My only option is to have none of it in the house and treat it exactly like I would if I was an alcoholic or addicted to street drugs, zero exposure. Unfortunately, knowing that, and white knuckling through the absurd mood swings that come with the blood sugar crashes, are two entirely different things.

    Although, my son is going to his grandparents for a few weeks and I will be home alone. so what better time to tackle it than when my moods wont affect anyone but me?

  4. I’ve never been attracted to seriously sweet foods like candy or ice cream or dessert, but ever since taking notice not only of ingredients lists on packets but also the natural amount of sugar in things, it’s been surprising and educational how much sugar I probably used to eat.

    Just because it doesn’t taste sweet doesn’t mean it doesn’t have a bunch of sugar in it. That’s the biggest thing I’ve learned, and to avoid having to nit-pick and read the back of every box for ingredients and amount of carbs, I just cook for myself now with real foods and spices and sauces without added sugars. If I want something sweet, it’s fruit or honey.

  5. I’m on Day #5 of no Coca Cola. I was averaging six to eight cans a day. I’ve also given up sugary breakfast cereals — which basically means all breakfast cereals. And I’m trying to increase my exercise — starting from zero, it doesn’t take much to count as an increase!

    I will say, though, that it is not easy, and it is not fun. I’m depressed as heck, and I have absolutely no energy. An hour after that big, crisp, crunchy vegetable salad I have for lunch I’m starving, cranky, and so irritable I want to punch things.

    So… will it get better? Or do I have to live the rest of my life feeling angry and depressed, craving Coca Cola with every breath, and saying “I don’t…” to every food that I love: oven-baked macaroni & cheese, chocolate malts, Cocoa Puffs, and McDonald’s french fries?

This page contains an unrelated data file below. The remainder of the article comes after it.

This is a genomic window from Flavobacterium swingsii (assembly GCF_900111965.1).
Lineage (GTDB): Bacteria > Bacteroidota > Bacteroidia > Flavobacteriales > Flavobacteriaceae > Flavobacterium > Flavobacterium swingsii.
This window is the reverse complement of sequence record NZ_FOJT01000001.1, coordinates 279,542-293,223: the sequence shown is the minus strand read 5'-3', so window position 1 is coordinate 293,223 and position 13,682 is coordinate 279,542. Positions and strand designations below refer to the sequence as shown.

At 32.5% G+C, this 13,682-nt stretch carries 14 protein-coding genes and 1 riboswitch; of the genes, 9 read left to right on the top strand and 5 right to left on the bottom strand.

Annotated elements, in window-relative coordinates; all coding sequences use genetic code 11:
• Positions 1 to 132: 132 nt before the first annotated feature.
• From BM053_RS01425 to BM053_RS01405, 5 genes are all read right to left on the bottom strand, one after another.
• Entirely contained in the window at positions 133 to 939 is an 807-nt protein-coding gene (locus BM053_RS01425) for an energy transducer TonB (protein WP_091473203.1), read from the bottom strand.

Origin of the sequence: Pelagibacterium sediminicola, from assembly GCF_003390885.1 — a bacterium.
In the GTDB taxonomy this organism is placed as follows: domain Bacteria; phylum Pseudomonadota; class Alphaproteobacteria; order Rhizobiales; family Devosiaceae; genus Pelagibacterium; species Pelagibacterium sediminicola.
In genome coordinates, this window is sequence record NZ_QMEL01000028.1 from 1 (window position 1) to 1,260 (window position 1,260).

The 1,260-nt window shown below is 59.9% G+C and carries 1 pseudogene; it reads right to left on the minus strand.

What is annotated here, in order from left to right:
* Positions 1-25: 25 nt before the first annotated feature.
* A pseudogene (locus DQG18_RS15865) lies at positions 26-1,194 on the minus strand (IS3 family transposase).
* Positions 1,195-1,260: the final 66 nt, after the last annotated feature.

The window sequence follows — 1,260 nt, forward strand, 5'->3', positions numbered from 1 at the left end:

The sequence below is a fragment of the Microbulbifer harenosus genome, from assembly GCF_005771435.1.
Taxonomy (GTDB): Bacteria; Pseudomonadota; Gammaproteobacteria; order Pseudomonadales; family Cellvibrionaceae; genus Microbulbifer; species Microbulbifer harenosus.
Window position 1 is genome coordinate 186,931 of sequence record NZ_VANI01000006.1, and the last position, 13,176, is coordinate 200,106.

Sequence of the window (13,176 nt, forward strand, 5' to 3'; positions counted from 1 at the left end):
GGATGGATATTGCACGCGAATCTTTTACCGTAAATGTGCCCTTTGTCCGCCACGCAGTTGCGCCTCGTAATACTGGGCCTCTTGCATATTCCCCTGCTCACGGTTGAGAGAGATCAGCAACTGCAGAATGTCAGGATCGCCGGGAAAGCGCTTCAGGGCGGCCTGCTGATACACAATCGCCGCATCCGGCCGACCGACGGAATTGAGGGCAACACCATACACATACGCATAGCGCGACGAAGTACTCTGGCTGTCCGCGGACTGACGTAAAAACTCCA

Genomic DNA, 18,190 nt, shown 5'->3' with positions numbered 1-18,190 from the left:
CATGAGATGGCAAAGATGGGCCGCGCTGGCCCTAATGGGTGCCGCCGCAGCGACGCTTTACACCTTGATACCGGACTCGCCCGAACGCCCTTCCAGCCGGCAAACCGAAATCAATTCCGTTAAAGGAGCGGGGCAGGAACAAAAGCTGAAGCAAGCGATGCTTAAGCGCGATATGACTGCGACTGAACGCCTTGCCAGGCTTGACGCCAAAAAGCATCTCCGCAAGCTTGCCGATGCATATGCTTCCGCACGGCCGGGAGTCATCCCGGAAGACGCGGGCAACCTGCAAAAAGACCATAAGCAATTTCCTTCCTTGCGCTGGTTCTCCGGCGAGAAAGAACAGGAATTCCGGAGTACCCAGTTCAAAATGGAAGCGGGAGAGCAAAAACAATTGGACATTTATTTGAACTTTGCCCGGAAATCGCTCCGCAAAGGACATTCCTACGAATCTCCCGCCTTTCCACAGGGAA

I told myself I’d give it a day… then three days… then a week, to see how I feel. If it’s not getting any easier or any better after a week, and for sure if the misery and despondency hasn’t eased up after two weeks, well… I couldn’t find any data for 1822, but in 1900 the average life expectancy for males was about 46 years. Today it is 76 years. Seems to me that pudgy Americans are doing okay on average, and all that sugar might be good for us after all!

  6. Obesity isn’t caused by sugar. It’s caused by irresponsibility. Cutting out processed foods is one thing, but it’s not like you have to say no to potatoes, fruit, and so on.

    Stop worrying about your macros and just eat real, whole foods. The body will figure it out from there. If you keep your calories right, it won’t matter what macro you eat.

    It all pretty much boils down to the “Grandma” diet, or for more hardcore people the paleo diet. A good rule of thumb, if it can’t spoil (and it isn’t nuts or honey) then maybe you shouldn’t eat it. I’m a beekeeper, and a note regarding honey…. Please, people, only buy honey from a farmers market, most store bought honey isn’t REAL honey. It’s been heated and filtered so much that all of the beneficial enzymes and pollen have been taken out, rendering the final product to be no more good for you than table sugar.

  7. Sugar is addictive, thats the real message. It lead me to snacking on sugar items of course which lead to more and more. Then I could not maintain attention during the afternoon and needed a rest. Then some days I did not even want to get up in the morning.

    When I stopped all processed sugars, the binging stopped. And my stomach which I could never shift with exercising also started to reduce. All because of processed sugars, amazing. As you suggest I now get my high from exercising, its a much better life.

  8. I have started the war with sugar starting May last year. Initially I just wanted to have a crash diet and get some abs to get ready for a beach trip, but two weeks into “experiment” and everybody was just noticing the changes in my body.